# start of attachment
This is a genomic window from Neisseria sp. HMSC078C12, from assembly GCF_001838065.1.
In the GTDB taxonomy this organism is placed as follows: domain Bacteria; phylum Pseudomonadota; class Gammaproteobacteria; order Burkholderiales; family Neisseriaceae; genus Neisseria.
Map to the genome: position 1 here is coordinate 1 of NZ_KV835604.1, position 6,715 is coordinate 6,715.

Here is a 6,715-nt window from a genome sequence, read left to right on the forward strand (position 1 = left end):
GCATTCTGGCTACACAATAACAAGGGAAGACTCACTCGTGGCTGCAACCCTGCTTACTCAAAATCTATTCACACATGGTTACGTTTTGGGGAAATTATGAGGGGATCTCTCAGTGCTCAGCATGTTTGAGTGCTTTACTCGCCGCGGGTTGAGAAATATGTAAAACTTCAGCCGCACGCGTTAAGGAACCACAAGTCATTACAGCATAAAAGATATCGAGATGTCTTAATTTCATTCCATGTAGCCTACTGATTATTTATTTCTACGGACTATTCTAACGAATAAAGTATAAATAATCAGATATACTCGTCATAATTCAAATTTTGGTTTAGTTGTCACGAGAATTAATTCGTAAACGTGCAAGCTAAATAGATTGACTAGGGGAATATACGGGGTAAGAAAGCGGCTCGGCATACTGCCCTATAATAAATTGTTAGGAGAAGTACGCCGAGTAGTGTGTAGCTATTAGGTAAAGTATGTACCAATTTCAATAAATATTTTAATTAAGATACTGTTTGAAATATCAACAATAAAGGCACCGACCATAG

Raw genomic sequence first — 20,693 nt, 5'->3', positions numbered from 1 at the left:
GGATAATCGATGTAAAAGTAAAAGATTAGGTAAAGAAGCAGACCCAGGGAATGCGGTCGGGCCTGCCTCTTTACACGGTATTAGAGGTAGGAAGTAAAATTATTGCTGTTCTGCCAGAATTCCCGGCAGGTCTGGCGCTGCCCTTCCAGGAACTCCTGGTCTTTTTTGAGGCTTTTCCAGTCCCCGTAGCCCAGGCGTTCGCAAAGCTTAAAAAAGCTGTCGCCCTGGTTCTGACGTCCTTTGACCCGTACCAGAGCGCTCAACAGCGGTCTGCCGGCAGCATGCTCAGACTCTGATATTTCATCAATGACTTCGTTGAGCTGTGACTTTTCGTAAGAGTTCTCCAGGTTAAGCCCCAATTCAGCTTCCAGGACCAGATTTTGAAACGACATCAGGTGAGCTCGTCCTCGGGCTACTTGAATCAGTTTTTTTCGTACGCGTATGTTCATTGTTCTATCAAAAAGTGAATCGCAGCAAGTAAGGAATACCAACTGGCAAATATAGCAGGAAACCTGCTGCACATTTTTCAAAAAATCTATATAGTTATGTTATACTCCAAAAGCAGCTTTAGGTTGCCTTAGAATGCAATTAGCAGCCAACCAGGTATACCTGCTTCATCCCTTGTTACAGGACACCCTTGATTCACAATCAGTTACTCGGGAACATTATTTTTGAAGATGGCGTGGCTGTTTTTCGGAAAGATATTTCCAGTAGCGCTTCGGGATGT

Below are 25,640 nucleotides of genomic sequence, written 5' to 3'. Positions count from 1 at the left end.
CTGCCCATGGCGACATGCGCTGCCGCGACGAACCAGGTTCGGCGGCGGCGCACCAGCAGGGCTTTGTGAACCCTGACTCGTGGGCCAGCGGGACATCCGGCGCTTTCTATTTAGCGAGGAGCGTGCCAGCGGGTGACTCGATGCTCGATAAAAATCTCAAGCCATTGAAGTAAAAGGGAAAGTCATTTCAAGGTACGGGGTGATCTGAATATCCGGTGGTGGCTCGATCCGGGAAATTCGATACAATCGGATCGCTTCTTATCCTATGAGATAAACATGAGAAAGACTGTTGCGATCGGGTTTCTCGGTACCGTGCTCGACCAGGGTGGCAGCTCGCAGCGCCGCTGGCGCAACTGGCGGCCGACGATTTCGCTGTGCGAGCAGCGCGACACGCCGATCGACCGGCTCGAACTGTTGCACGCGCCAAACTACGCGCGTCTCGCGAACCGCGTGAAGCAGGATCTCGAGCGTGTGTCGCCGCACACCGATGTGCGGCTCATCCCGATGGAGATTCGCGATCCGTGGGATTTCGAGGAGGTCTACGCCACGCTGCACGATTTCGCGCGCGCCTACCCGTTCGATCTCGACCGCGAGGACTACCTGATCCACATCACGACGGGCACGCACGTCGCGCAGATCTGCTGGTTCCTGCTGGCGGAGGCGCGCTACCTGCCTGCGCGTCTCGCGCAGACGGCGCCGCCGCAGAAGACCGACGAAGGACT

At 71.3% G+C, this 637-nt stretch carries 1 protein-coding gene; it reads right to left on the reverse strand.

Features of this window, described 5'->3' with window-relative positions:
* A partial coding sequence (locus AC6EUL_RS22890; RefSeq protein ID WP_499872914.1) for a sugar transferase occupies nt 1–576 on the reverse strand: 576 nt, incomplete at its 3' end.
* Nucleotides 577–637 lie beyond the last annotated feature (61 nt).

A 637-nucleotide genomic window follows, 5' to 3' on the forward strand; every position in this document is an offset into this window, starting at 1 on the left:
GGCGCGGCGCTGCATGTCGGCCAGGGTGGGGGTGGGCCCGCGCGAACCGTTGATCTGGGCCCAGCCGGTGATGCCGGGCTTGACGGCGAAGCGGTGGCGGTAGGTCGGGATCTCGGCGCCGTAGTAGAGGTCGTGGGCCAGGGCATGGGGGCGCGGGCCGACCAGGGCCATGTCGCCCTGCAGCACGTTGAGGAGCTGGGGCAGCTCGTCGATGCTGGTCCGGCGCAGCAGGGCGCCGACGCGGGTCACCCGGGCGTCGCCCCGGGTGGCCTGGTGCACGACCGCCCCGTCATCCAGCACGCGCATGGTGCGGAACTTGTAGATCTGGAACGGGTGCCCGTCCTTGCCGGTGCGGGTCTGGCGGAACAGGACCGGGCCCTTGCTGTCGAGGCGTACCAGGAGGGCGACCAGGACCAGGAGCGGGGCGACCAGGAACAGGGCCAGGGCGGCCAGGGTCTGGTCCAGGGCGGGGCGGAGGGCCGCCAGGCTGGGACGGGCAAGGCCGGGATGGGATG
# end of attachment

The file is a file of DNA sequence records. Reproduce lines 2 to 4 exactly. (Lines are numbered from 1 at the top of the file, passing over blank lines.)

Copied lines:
In the GTDB taxonomy this organism is placed as follows: domain Bacteria; phylum Pseudomonadota; class Gammaproteobacteria; order Burkholderiales; family Neisseriaceae; genus Neisseria.
Map to the genome: position 1 here is coordinate 1 of NZ_KV835604.1, position 6,715 is coordinate 6,715.

Here is a 6,715-nt window from a genome sequence, read left to right on the forward strand (position 1 = left end):